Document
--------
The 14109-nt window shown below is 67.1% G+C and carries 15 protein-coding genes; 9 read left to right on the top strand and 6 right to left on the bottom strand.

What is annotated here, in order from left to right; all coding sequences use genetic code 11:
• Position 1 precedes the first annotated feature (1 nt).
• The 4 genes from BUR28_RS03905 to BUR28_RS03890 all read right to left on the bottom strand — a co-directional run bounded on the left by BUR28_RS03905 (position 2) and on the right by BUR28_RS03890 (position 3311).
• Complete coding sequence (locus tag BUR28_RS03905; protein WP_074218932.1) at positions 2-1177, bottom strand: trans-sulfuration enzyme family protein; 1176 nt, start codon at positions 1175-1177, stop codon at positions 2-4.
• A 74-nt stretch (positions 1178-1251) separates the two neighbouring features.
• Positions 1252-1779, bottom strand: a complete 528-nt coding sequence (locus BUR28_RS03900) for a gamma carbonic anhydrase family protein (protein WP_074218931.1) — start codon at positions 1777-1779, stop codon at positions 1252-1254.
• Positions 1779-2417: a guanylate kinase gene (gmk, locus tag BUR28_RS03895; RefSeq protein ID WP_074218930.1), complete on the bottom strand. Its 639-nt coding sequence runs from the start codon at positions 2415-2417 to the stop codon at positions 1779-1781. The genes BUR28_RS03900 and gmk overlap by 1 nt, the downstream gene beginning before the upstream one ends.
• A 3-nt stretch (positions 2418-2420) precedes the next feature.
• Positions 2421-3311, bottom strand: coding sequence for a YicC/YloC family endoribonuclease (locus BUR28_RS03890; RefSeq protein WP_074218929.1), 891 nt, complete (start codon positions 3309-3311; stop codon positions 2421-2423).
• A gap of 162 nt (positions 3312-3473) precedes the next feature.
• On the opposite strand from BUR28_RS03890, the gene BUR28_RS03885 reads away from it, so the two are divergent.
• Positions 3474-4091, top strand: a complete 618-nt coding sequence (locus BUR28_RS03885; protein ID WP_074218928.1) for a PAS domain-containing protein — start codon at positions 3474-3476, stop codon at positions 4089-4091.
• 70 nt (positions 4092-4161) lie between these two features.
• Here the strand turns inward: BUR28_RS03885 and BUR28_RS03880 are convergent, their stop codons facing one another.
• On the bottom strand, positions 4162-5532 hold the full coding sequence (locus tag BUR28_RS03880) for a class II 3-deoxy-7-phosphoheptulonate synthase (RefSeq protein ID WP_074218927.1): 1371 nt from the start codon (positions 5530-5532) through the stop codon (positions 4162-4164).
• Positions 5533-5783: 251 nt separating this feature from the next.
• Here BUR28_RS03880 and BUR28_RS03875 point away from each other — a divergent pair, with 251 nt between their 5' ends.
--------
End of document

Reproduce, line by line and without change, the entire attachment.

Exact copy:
The 14109-nt window shown below is 67.1% G+C and carries 15 protein-coding genes; 9 read left to right on the top strand and 6 right to left on the bottom strand.

What is annotated here, in order from left to right; all coding sequences use genetic code 11:
• Position 1 precedes the first annotated feature (1 nt).
• The 4 genes from BUR28_RS03905 to BUR28_RS03890 all read right to left on the bottom strand — a co-directional run bounded on the left by BUR28_RS03905 (position 2) and on the right by BUR28_RS03890 (position 3311).
• Complete coding sequence (locus tag BUR28_RS03905; protein WP_074218932.1) at positions 2-1177, bottom strand: trans-sulfuration enzyme family protein; 1176 nt, start codon at positions 1175-1177, stop codon at positions 2-4.
• A 74-nt stretch (positions 1178-1251) separates the two neighbouring features.
• Positions 1252-1779, bottom strand: a complete 528-nt coding sequence (locus BUR28_RS03900) for a gamma carbonic anhydrase family protein (protein WP_074218931.1) — start codon at positions 1777-1779, stop codon at positions 1252-1254.
• Positions 1779-2417: a guanylate kinase gene (gmk, locus tag BUR28_RS03895; RefSeq protein ID WP_074218930.1), complete on the bottom strand. Its 639-nt coding sequence runs from the start codon at positions 2415-2417 to the stop codon at positions 1779-1781. The genes BUR28_RS03900 and gmk overlap by 1 nt, the downstream gene beginning before the upstream one ends.
• A 3-nt stretch (positions 2418-2420) precedes the next feature.
• Positions 2421-3311, bottom strand: coding sequence for a YicC/YloC family endoribonuclease (locus BUR28_RS03890; RefSeq protein WP_074218929.1), 891 nt, complete (start codon positions 3309-3311; stop codon positions 2421-2423).
• A gap of 162 nt (positions 3312-3473) precedes the next feature.
• On the opposite strand from BUR28_RS03890, the gene BUR28_RS03885 reads away from it, so the two are divergent.
• Positions 3474-4091, top strand: a complete 618-nt coding sequence (locus BUR28_RS03885; protein ID WP_074218928.1) for a PAS domain-containing protein — start codon at positions 3474-3476, stop codon at positions 4089-4091.
• 70 nt (positions 4092-4161) lie between these two features.
• Here the strand turns inward: BUR28_RS03885 and BUR28_RS03880 are convergent, their stop codons facing one another.
• On the bottom strand, positions 4162-5532 hold the full coding sequence (locus tag BUR28_RS03880) for a class II 3-deoxy-7-phosphoheptulonate synthase (RefSeq protein ID WP_074218927.1): 1371 nt from the start codon (positions 5530-5532) through the stop codon (positions 4162-4164).
• Positions 5533-5783: 251 nt separating this feature from the next.
• Here BUR28_RS03880 and BUR28_RS03875 point away from each other — a divergent pair, with 251 nt between their 5' ends.